PFT Platform

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The PFT has released our 2021 legislative platform.

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The PFT calls on legislators at all levels of government to commit to and prioritize an investment agenda that addresses the deep seated racial and socioeconomic inequity that has disproportionately affected Philadelphia’s schoolchildren.

For decades, our students have been robbed of their constitutional right to a thorough and efficient public education system. We have taken our fight to the ballot box, to the streets, and to the courts. But still, for far too many across the country, the promise of an education system that recognizes their inherent value as a human being goes unrealized. The chronic underfunding of an education system is a feature–not a bug–of a society deeply rooted in racism. And as educators, and quite frankly as human beings, we have a fundamental responsibility to recognize the systems that perpetuate the dehumanization of our students and communities.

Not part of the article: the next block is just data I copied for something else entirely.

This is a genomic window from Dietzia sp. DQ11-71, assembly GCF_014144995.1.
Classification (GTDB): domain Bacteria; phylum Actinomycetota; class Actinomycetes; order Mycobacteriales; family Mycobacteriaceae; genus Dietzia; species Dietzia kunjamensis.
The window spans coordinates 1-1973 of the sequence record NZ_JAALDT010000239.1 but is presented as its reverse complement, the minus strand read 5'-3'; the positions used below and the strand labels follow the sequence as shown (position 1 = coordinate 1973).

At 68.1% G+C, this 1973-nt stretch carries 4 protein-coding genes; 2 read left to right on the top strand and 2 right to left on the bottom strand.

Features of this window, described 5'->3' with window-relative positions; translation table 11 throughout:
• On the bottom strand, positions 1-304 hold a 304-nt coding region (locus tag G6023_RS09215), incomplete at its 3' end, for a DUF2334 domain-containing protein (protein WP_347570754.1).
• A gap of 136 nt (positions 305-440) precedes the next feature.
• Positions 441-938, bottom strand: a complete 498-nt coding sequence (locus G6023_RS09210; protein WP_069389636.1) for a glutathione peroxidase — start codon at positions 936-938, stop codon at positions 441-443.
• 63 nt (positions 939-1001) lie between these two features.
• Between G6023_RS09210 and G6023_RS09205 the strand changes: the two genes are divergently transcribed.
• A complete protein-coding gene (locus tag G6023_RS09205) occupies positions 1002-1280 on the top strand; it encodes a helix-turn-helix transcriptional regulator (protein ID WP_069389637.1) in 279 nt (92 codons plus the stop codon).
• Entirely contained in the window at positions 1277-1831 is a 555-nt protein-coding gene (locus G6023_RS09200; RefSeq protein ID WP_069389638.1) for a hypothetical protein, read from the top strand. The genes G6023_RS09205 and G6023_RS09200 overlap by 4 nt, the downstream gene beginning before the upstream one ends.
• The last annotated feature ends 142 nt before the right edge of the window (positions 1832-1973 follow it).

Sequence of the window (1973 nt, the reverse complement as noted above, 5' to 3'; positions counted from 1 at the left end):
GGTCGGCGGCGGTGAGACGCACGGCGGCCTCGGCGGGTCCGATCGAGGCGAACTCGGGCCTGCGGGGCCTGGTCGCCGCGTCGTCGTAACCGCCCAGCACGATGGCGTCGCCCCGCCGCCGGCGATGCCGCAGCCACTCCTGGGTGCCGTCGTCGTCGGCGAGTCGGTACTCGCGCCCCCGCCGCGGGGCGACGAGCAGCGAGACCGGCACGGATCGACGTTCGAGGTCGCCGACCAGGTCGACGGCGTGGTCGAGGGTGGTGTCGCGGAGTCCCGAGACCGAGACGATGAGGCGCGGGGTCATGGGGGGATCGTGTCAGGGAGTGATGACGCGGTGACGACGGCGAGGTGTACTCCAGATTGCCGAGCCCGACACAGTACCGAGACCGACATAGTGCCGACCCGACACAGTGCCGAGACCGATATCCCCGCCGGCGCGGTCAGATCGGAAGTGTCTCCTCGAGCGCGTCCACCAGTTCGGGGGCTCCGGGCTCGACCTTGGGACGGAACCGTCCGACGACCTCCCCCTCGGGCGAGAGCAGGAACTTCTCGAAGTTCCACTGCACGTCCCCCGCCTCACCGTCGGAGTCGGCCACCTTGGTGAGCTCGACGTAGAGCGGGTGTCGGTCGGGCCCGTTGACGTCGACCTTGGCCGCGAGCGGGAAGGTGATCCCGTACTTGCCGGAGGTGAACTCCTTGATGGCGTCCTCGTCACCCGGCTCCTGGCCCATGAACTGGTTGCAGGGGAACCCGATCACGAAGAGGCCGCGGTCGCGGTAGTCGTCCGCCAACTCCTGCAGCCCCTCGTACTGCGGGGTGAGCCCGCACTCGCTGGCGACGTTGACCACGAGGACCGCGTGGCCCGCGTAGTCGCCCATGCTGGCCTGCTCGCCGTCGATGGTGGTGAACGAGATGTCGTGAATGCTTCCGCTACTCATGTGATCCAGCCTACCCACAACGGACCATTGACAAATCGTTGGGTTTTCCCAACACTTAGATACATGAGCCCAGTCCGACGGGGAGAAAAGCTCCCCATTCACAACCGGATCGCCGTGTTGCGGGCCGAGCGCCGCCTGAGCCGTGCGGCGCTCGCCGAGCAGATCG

In considering how to continue to elevate the urgent need to address the racist underpinnings of American society, we must connect the dots between so many deeply troubling facets of our society. Please take a few moments to read our principles of racial justice: Our legislative platform is rooted in ensuring that our fight for equity and justices continues.


Priorities are identified by the applicable area of government:

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We need a robust effort and commitment from city, state, and federal elected officials to increase school infrastructure and facilities investments. All legislative bodies must work together to formulate a strategic plan to ensure facilities funding for our schools.
Further, at all levels of government, and within the School District, stringent oversight mechanisms must be developed and in partnership with unions and the community.